If you’ve ever been in a meeting with a roomful of engineers discussing shop, you know how easy it is to get lost in the discussion. For anyone that’s trying to get a feel for the industry, there’s no easy way to decipher the many terms and principals that surround the manufacturing cycle; it’s as if there should be an entire section of the dictionary devoted solely to the industry. While we can’t offer you that concession—because let’s be honest, we don’t have time for that—we can offer you a place to start. We’ve put together the ultimate glossary, for the leading manufacturing philosophy in the world: Lean manufacturing.
5S: Believed by many to be a staple of the early Japanese Toyota Production System, the 5S process is an organizational method for the shop floor. Most factories commonly use the 5S process as a way to organize their workplace and expose any waste that may be counterintuitive to the continuous improvement process. The method is composed of a five-step process:
- Seiri (Organization): Eliminate any unnecessary items or tool that are not in use.
- Seiton (Set In Order): Bring order to your factory by assigning a set location for tools and equipment.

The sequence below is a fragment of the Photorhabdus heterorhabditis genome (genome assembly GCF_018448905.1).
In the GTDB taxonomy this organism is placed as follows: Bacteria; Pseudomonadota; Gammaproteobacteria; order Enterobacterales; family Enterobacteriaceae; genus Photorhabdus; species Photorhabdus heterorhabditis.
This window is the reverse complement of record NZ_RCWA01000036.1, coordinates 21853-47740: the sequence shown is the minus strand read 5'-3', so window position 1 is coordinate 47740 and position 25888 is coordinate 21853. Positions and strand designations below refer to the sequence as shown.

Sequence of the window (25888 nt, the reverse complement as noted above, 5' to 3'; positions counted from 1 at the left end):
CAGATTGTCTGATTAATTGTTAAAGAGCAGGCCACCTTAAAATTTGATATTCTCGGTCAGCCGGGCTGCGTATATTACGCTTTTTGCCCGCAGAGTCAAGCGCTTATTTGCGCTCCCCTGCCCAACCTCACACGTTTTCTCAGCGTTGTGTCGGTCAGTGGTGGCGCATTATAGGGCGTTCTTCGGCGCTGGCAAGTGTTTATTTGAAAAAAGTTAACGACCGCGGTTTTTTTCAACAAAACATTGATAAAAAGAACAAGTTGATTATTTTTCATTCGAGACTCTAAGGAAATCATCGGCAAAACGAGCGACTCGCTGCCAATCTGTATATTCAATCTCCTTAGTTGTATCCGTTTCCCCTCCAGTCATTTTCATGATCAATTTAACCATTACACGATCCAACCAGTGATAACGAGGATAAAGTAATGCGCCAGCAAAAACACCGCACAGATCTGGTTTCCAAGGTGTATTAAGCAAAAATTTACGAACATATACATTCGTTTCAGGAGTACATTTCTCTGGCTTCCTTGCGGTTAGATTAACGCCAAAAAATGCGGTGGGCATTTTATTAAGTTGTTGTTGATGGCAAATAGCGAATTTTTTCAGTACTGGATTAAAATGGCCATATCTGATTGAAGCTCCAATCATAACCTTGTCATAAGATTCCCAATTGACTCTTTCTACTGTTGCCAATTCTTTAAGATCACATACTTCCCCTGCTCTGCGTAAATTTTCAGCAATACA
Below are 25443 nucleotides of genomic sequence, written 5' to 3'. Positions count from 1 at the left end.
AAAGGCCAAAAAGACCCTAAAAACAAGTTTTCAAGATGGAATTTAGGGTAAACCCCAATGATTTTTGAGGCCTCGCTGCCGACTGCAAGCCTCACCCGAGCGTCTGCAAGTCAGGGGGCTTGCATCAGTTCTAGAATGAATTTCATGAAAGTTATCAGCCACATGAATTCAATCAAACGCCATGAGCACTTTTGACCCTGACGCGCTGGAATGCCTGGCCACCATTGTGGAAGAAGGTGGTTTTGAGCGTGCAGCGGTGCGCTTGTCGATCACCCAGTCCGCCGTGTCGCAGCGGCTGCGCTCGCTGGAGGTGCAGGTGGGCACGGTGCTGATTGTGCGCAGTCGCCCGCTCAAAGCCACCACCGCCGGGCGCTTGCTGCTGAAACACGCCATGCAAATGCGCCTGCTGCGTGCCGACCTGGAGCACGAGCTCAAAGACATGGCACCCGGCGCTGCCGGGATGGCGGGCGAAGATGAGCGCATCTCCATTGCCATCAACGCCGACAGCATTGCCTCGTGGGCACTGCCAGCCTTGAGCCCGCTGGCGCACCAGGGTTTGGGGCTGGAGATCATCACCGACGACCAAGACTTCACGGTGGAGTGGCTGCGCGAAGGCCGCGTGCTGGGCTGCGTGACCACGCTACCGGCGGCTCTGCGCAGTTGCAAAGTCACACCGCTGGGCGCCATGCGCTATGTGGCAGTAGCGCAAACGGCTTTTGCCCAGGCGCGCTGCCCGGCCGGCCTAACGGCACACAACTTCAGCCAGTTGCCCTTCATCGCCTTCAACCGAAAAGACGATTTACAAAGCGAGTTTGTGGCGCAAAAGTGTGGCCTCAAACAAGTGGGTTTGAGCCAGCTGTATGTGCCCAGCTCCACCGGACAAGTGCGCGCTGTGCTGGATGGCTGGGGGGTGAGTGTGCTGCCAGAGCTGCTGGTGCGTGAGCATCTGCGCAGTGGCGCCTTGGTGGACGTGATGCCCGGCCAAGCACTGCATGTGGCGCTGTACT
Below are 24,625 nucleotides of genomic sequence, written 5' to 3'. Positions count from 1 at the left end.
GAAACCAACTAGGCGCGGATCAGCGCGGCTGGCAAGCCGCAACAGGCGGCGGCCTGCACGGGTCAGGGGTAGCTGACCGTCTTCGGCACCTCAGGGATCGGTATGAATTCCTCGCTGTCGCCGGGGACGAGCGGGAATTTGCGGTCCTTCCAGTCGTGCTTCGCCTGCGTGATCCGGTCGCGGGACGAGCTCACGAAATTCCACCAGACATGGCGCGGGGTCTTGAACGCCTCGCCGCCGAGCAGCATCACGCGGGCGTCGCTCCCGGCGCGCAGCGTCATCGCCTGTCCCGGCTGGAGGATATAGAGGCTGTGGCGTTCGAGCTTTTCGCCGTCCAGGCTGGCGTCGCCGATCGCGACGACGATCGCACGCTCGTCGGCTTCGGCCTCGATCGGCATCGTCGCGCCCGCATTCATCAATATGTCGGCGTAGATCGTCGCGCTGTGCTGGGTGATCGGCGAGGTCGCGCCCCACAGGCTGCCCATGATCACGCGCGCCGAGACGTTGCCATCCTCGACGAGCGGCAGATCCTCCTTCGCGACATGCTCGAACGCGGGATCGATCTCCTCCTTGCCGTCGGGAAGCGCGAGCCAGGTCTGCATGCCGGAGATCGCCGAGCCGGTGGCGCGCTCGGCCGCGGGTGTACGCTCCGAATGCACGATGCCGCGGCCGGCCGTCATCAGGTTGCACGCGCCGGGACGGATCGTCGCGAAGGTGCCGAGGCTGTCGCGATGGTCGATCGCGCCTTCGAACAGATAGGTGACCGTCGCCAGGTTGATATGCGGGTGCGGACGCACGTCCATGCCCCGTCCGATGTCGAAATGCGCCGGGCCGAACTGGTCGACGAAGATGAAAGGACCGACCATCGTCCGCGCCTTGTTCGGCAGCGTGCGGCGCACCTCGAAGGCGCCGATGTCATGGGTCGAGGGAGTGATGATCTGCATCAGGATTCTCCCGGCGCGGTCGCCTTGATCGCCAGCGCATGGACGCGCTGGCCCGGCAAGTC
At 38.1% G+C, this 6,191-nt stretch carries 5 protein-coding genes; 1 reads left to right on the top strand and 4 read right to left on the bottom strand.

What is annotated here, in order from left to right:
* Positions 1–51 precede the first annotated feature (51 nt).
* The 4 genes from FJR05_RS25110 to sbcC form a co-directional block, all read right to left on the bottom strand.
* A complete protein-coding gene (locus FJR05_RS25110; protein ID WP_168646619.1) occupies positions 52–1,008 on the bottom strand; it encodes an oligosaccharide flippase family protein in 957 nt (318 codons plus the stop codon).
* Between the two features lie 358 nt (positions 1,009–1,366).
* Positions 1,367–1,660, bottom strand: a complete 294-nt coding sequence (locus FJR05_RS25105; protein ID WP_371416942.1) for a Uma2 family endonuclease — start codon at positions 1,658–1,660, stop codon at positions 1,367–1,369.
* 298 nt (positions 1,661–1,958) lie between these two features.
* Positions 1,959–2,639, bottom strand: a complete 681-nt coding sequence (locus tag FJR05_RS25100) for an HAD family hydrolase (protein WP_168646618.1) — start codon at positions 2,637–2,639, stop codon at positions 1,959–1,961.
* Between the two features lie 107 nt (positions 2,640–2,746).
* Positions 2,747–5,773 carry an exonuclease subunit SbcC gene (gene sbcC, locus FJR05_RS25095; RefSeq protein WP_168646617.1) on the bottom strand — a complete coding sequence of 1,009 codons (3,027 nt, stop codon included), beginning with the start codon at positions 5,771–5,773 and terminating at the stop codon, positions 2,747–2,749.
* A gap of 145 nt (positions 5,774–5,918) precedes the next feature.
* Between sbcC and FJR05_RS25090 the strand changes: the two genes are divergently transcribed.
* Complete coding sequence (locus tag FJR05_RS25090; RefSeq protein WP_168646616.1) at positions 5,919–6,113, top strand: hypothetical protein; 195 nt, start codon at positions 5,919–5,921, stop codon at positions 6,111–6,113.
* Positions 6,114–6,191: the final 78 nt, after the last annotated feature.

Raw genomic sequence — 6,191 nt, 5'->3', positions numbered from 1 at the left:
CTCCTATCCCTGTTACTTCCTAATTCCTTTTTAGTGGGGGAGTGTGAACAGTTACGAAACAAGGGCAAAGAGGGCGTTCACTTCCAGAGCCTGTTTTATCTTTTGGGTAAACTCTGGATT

- Seiso (Shine): Make cleaning your factory a routine process to prevent material deterioration and act as a form of regular inspection.
- Seiketsu (Standardize): Establish a culture that reinforces a continuous development process.
- Shitsuke (Sustain): Apply standardization to your factory. Perform regular audits, create goals and milestones for workforce, and create a self-sufficient environment.
6S: An iteration of the 5S Process, 6S builds upon the previously established 5S process with the addition of a safety component.
Andon: A visual management system that notifies when issues arise in the production cycle. Traditionally used a system of light indicators, an andon system visually gives management the opportunity to identify abnormal situation in the production cycle. Continue reading The Ultimate Guide To Lean Manufacturing Terms and Principals